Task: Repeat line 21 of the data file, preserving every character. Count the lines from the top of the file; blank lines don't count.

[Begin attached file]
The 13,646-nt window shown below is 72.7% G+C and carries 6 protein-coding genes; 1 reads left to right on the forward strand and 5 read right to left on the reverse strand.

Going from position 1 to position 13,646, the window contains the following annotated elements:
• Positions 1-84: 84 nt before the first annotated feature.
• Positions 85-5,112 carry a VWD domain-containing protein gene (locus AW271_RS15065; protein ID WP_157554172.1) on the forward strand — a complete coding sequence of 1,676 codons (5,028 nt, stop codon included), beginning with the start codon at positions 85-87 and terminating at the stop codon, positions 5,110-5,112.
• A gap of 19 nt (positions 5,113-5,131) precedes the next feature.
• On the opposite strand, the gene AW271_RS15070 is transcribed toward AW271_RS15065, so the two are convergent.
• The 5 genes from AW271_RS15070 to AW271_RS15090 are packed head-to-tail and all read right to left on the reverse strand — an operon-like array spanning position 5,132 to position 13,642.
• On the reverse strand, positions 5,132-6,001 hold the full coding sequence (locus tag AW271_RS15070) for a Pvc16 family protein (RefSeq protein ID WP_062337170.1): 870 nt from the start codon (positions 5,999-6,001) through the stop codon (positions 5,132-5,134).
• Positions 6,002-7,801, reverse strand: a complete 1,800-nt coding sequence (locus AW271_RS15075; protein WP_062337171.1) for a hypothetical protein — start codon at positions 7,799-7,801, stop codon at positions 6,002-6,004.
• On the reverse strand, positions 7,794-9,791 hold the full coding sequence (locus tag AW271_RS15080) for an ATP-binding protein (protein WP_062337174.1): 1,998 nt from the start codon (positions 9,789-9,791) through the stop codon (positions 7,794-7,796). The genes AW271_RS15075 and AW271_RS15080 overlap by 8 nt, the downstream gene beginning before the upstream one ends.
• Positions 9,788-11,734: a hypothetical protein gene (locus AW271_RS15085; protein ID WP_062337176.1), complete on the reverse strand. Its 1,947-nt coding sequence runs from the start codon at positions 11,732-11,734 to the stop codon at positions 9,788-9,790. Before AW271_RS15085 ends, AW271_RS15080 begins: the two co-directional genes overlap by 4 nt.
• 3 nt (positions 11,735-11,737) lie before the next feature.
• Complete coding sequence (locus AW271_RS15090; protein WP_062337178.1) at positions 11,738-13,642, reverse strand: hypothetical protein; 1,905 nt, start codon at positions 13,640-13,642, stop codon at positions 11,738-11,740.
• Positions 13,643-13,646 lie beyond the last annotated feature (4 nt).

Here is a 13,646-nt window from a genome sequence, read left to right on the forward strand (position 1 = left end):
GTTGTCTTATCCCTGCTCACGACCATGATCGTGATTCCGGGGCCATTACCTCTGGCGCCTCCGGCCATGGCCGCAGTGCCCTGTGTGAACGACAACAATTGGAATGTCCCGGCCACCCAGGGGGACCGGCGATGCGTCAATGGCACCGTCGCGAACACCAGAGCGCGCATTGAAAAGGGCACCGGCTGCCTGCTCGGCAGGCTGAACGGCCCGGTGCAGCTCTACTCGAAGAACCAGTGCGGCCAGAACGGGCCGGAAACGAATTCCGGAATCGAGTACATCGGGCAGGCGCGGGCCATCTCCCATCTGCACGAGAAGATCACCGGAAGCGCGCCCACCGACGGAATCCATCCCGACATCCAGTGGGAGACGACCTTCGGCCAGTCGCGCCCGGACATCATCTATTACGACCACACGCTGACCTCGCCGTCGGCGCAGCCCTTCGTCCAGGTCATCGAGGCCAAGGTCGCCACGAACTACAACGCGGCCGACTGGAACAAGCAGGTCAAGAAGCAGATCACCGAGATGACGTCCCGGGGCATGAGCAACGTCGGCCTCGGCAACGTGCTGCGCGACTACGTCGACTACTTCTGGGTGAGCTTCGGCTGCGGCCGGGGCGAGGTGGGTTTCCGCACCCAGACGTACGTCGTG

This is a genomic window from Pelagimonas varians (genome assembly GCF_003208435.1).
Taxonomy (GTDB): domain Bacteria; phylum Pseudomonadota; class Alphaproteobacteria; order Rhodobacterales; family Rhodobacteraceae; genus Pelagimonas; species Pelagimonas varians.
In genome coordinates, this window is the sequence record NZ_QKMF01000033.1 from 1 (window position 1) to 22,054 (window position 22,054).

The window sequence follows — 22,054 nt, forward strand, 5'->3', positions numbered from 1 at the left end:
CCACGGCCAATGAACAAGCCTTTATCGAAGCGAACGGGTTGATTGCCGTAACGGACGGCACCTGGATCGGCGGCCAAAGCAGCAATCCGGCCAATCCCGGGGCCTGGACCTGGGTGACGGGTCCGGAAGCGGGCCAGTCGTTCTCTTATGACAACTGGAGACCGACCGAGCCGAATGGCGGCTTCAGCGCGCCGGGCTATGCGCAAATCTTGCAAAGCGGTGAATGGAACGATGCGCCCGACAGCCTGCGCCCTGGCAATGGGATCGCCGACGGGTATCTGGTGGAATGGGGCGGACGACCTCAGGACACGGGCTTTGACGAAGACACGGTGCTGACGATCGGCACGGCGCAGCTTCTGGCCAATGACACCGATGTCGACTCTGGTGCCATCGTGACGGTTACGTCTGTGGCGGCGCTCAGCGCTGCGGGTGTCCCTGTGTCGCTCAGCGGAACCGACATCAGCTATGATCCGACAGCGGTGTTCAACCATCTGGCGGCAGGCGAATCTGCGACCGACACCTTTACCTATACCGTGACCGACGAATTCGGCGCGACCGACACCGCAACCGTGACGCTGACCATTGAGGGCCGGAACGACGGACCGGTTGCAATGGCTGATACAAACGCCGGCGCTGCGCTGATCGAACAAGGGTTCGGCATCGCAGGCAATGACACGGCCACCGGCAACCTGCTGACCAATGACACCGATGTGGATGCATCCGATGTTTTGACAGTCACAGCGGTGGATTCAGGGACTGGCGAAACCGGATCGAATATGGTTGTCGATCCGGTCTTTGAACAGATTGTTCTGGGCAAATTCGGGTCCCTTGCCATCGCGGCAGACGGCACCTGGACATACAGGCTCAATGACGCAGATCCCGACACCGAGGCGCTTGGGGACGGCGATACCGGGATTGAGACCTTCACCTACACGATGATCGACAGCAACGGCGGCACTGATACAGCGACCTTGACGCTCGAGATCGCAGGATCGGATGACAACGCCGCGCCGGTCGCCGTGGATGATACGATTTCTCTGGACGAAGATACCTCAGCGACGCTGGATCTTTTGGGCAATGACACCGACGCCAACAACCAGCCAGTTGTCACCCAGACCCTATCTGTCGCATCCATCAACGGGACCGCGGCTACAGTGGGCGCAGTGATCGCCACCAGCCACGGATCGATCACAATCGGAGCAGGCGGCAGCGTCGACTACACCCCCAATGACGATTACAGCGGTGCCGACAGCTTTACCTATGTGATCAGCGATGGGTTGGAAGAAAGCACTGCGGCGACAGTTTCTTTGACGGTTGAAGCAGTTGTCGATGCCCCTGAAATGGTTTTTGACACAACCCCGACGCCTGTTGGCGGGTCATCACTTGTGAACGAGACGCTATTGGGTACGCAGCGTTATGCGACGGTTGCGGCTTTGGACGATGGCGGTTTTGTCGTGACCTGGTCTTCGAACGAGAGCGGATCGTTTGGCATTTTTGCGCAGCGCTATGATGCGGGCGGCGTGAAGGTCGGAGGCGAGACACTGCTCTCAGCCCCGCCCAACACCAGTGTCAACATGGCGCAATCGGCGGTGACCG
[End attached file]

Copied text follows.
CCACGGCCAATGAACAAGCCTTTATCGAAGCGAACGGGTTGATTGCCGTAACGGACGGCACCTGGATCGGCGGCCAAAGCAGCAATCCGGCCAATCCCGGGGCCTGGACCTGGGTGACGGGTCCGGAAGCGGGCCAGTCGTTCTCTTATGACAACTGGAGACCGACCGAGCCGAATGGCGGCTTCAGCGCGCCGGGCTATGCGCAAATCTTGCAAAGCGGTGAATGGAACGATGCGCCCGACAGCCTGCGCCCTGGCAATGGGATCGCCGACGGGTATCTGGTGGAATGGGGCGGACGACCTCAGGACACGGGCTTTGACGAAGACACGGTGCTGACGATCGGCACGGCGCAGCTTCTGGCCAATGACACCGATGTCGACTCTGGTGCCATCGTGACGGTTACGTCTGTGGCGGCGCTCAGCGCTGCGGGTGTCCCTGTGTCGCTCAGCGGAACCGACATCAGCTATGATCCGACAGCGGTGTTCAACCATCTGGCGGCAGGCGAATCTGCGACCGACACCTTTACCTATACCGTGACCGACGAATTCGGCGCGACCGACACCGCAACCGTGACGCTGACCATTGAGGGCCGGAACGACGGACCGGTTGCAATGGCTGATACAAACGCCGGCGCTGCGCTGATCGAACAAGGGTTCGGCATCGCAGGCAATGACACGGCCACCGGCAACCTGCTGACCAATGACACCGATGTGGATGCATCCGATGTTTTGACAGTCACAGCGGTGGATTCAGGGACTGGCGAAACCGGATCGAATATGGTTGTCGATCCGGTCTTTGAACAGATTGTTCTGGGCAAATTCGGGTCCCTTGCCATCGCGGCAGACGGCACCTGGACATACAGGCTCAATGACGCAGATCCCGACACCGAGGCGCTTGGGGACGGCGATACCGGGATTGAGACCTTCACCTACACGATGATCGACAGCAACGGCGGCACTGATACAGCGACCTTGACGCTCGAGATCGCAGGATCGGATGACAACGCCGCGCCGGTCGCCGTGGATGATACGATTTCTCTGGACGAAGATACCTCAGCGACGCTGGATCTTTTGGGCAATGACACCGACGCCAACAACCAGCCAGTTGTCACCCAGACCCTATCTGTCGCATCCATCAACGGGACCGCGGCTACAGTGGGCGCAGTGATCGCCACCAGCCACGGATCGATCACAATCGGAGCAGGCGGCAGCGTCGACTACACCCCCAATGACGATTACAGCGGTGCCGACAGCTTTACCTATGTGATCAGCGATGGGTTGGAAGAAAGCACTGCGGCGACAGTTTCTTTGACGGTTGAAGCAGTTGTCGATGCCCCTGAAATGGTTTTTGACACAACCCCGACGCCTGTTGGCGGGTCATCACTTGTGAACGAGACGCTATTGGGTACGCAGCGTTATGCGACGGTTGCGGCTTTGGACGATGGCGGTTTTGTCGTGACCTGGTCTTCGAACGAGAGCGGATCGTTTGGCATTTTTGCGCAGCGCTATGATGCGGGCGGCGTGAAGGTCGGAGGCGAGACACTGCTCTCAGCCCCGCCCAACACCAGTGTCAACATGGCGCAATCGGCGGTGACCG